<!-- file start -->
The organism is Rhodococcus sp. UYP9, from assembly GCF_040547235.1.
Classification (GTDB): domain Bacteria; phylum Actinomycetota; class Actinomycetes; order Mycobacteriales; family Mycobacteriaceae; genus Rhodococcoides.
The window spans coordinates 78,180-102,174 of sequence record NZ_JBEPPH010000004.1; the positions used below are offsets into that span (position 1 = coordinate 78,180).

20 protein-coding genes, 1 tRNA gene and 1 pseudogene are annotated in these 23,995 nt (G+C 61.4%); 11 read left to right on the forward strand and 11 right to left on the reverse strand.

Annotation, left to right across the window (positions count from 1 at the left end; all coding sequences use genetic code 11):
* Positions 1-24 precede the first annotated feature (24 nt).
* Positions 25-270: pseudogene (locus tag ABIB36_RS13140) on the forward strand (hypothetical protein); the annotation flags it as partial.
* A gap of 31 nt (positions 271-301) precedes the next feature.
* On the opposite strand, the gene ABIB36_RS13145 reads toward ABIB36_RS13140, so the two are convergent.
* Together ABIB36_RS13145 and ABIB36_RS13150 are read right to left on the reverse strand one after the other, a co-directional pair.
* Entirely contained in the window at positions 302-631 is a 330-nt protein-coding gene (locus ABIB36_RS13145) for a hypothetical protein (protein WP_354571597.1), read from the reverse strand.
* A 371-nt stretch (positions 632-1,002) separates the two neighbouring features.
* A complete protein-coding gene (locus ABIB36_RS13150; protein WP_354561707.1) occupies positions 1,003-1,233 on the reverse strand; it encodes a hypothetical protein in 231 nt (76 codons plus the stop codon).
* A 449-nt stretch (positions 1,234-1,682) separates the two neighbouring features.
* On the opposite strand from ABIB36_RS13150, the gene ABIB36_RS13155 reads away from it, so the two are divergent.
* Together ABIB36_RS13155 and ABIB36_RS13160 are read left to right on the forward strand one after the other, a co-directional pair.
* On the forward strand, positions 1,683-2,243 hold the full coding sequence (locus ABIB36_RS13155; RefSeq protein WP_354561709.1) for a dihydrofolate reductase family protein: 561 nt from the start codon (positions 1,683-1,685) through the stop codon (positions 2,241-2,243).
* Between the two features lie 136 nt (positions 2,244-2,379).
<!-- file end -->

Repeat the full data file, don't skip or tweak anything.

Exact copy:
The organism is Rhodococcus sp. UYP9, from assembly GCF_040547235.1.
Classification (GTDB): domain Bacteria; phylum Actinomycetota; class Actinomycetes; order Mycobacteriales; family Mycobacteriaceae; genus Rhodococcoides.
The window spans coordinates 78,180-102,174 of sequence record NZ_JBEPPH010000004.1; the positions used below are offsets into that span (position 1 = coordinate 78,180).

20 protein-coding genes, 1 tRNA gene and 1 pseudogene are annotated in these 23,995 nt (G+C 61.4%); 11 read left to right on the forward strand and 11 right to left on the reverse strand.

Annotation, left to right across the window (positions count from 1 at the left end; all coding sequences use genetic code 11):
* Positions 1-24 precede the first annotated feature (24 nt).
* Positions 25-270: pseudogene (locus tag ABIB36_RS13140) on the forward strand (hypothetical protein); the annotation flags it as partial.
* A gap of 31 nt (positions 271-301) precedes the next feature.
* On the opposite strand, the gene ABIB36_RS13145 reads toward ABIB36_RS13140, so the two are convergent.
* Together ABIB36_RS13145 and ABIB36_RS13150 are read right to left on the reverse strand one after the other, a co-directional pair.
* Entirely contained in the window at positions 302-631 is a 330-nt protein-coding gene (locus ABIB36_RS13145) for a hypothetical protein (protein WP_354571597.1), read from the reverse strand.
* A 371-nt stretch (positions 632-1,002) separates the two neighbouring features.
* A complete protein-coding gene (locus ABIB36_RS13150; protein WP_354561707.1) occupies positions 1,003-1,233 on the reverse strand; it encodes a hypothetical protein in 231 nt (76 codons plus the stop codon).
* A 449-nt stretch (positions 1,234-1,682) separates the two neighbouring features.
* On the opposite strand from ABIB36_RS13150, the gene ABIB36_RS13155 reads away from it, so the two are divergent.
* Together ABIB36_RS13155 and ABIB36_RS13160 are read left to right on the forward strand one after the other, a co-directional pair.
* On the forward strand, positions 1,683-2,243 hold the full coding sequence (locus ABIB36_RS13155; RefSeq protein WP_354561709.1) for a dihydrofolate reductase family protein: 561 nt from the start codon (positions 1,683-1,685) through the stop codon (positions 2,241-2,243).
* Between the two features lie 136 nt (positions 2,244-2,379).